Yeah, it seems to be a trade-off. I have long legs and raising the seat up high enough to get the best leg extension makes it harder to get the front end up and get behind the saddle and puts the saddle about 2" above the handlebar. Having the saddle about and 3/4" above the handlebar with 30mm spacers under the stem seems to be working now. I'm on a 15" XCE with a 50mmx10 stem . I'm most comfortable on a 60mmx6 stem but the one I have never stays tightened.

    Its always fun playing around with this stuff and tweaking it 'til its juuuuuusst right
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  10. #10
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    Cheers everyone. I was thinking that a shorter stem would be good for the technical steep descents but, as a few people have pointed out here and elsewhere, it may help with jumps and drops too, which I've really only been getting into recently. I tried out a friend's Cove G-Spot briefly today. His short stem made it so much easier to get the front end off the ground when doing (kind of) wheelies.

    Hope it helps on the twisty steep bits - my poor little Twinkletoes has taken a huge number of beatings and crashes recently. All fun though.

  11. #11
    bike moron
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    I've found a 90x0 works great for me. I'm 5'10" & ride a Med Stumpy, my 5-spot will be set up the same way. On technical climbs, you do have to be more aggressive wrt moving forward on the seat and also lowering your upper body to the bar - you want to feel you're actually overdoing the lean a little. Its a small adjustment to make, but handling is better in every other situation. Extra backsweep/upsweep on the bar helps as well, 1 inch rise & 5 deg x 9 deg works great with the 90mm stem. If you're into trail/tech riding I would definitely give it a shot, no other setup feels as good to me.

  12. #12
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    Quote Originally Posted by Duncan
    (I'll post this up on some other forums too, but I thought here would be good as we're all riding similar bikes and I'd imagine that most posters here generally fall into the same xc/trail riding/light free riding catagory as myself.)

    I know shorter stems generally make bikes a bit nimbler and responsive for downhills, but will going from a 120mm stem to a 90-100mm have much impact on climbing and getting through technical sections? I guess it will lighten up my front end.

    I'm riding a medium Turner 5 Spot and I'm about 5'8" (no idea of arm length, but slightly more monkey-like than most). My stem is a Thomson 120mm with a 5 degree rise and about 20mm of spacers below.

    A shorter stem may help with descents and ease some wrist discomfort but I'm worried it will cause problems when climbing.

    Any advice or opinions would be great.

    Cheers, Duncan
    I'm 6ft and ride a large 5 Spot with a 90mm 5deg Thomson stem. Wouldn't go any longer than that. Spots need a nice light front end.

  13. #13
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    cheers guys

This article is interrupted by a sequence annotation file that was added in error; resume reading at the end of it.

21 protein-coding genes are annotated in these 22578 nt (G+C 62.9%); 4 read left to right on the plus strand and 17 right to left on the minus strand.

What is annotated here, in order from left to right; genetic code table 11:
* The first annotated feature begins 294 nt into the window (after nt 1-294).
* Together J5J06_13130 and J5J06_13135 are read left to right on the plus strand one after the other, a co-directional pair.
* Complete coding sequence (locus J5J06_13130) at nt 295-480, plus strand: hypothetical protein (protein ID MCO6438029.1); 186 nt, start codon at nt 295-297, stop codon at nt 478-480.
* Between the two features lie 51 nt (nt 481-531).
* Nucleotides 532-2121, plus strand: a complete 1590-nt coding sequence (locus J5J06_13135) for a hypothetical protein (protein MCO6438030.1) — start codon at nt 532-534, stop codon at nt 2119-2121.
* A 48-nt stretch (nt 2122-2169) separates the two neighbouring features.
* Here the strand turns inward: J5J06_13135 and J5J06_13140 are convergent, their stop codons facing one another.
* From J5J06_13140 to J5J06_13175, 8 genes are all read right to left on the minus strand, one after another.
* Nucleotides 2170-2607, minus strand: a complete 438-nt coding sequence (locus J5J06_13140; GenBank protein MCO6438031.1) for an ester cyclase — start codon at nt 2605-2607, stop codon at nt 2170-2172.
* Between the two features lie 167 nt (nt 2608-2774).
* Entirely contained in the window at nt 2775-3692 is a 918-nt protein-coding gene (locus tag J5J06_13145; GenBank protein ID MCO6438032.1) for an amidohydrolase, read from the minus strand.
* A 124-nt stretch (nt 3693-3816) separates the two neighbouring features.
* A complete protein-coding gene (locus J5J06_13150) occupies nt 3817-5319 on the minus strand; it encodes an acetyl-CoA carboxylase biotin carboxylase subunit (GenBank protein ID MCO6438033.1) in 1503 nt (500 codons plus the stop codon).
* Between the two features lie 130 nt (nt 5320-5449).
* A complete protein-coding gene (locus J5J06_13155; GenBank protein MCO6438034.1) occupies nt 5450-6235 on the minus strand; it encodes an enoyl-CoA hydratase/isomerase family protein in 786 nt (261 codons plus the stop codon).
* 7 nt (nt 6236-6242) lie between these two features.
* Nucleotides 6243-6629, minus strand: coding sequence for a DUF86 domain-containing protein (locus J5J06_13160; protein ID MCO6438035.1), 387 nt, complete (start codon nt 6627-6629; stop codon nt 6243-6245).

The advice was good guys, thanks. I switched to a 90mm Thomson stem last week and and it actually seems to have improved both the downhills AND the uphills. It's much lighter when pulling my front end up and because my weight is back a bit more it's helping on the steep descents and keeping my back tire more firmly on the ground when climbing. Also the shorter stem seems to make me more balanced on the steep climbs. I guess the 120mm stem was just too short from the start.

    Cheers guys

  14. #14
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    For everybody who is not certain what type of stem to use or wants to switch lenght and rise depending on the type of ride i'd recomend a syntace vro-stem. (www.syntace.com)

    the system allows adjustment from 85-135 (i.e. the medium sized stem) just by opening 2 hex-screws.

    the whole system ist very stiff and much lighter than it looks like.

    ( i try to add a picture, i'll see whether it works)
    Attached Images Attached Images

  15. #15
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    ... and if we just ... Woah baby...what a spectum

    Quote Originally Posted by NealM
    I'm 6ft and ride a large 5 Spot with a 90mm 5deg Thomson stem. Wouldn't go any longer than that. Spots need a nice light front end.
    I'm 6'2" and ride a large 5 Spot with a 120mm 15deg stem....Dude, I'd never fit in your shirts!
    Faster is better, even when it's not.

  16. #16
    Haz
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    New question here. Setback Seatpost w/Short Stem?

    Similar situation - am 6'0" tall and currently running, a 110mm-5' Thomson on a Large Spot and definately thinking a 90 would be better given the number of drops I seem to be facing up to these days. What are peoples thoughts on as you get to a shorter stem length, moving to a setback seatpost? What is the threshold of length to moving the whole cockpit back?

  17. #17
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    OK, Haz, here is what one old man found. I went from from a 120 to a 110 to a 100 over time. Just took my first ride with the 100 and here, for me, was a key difference and may be something to consider when dealing with all this stem length stuff. For the first time I felt more like a jokey then a rider (it felt like my old motorcylce riding days), kind of in the bike not on it. It was one of the best rides I've ever had. One key thing that changed was I realized my elbows were bent much more, my arms more relaxed and acting like shock absorbers rather then being stiff and transmitting everything into my hands and shoulders. I also felt like I was more seated in the saddle, obviously carrying more weight there. But the key was the relaxed upper body.

  18. #18
    Haz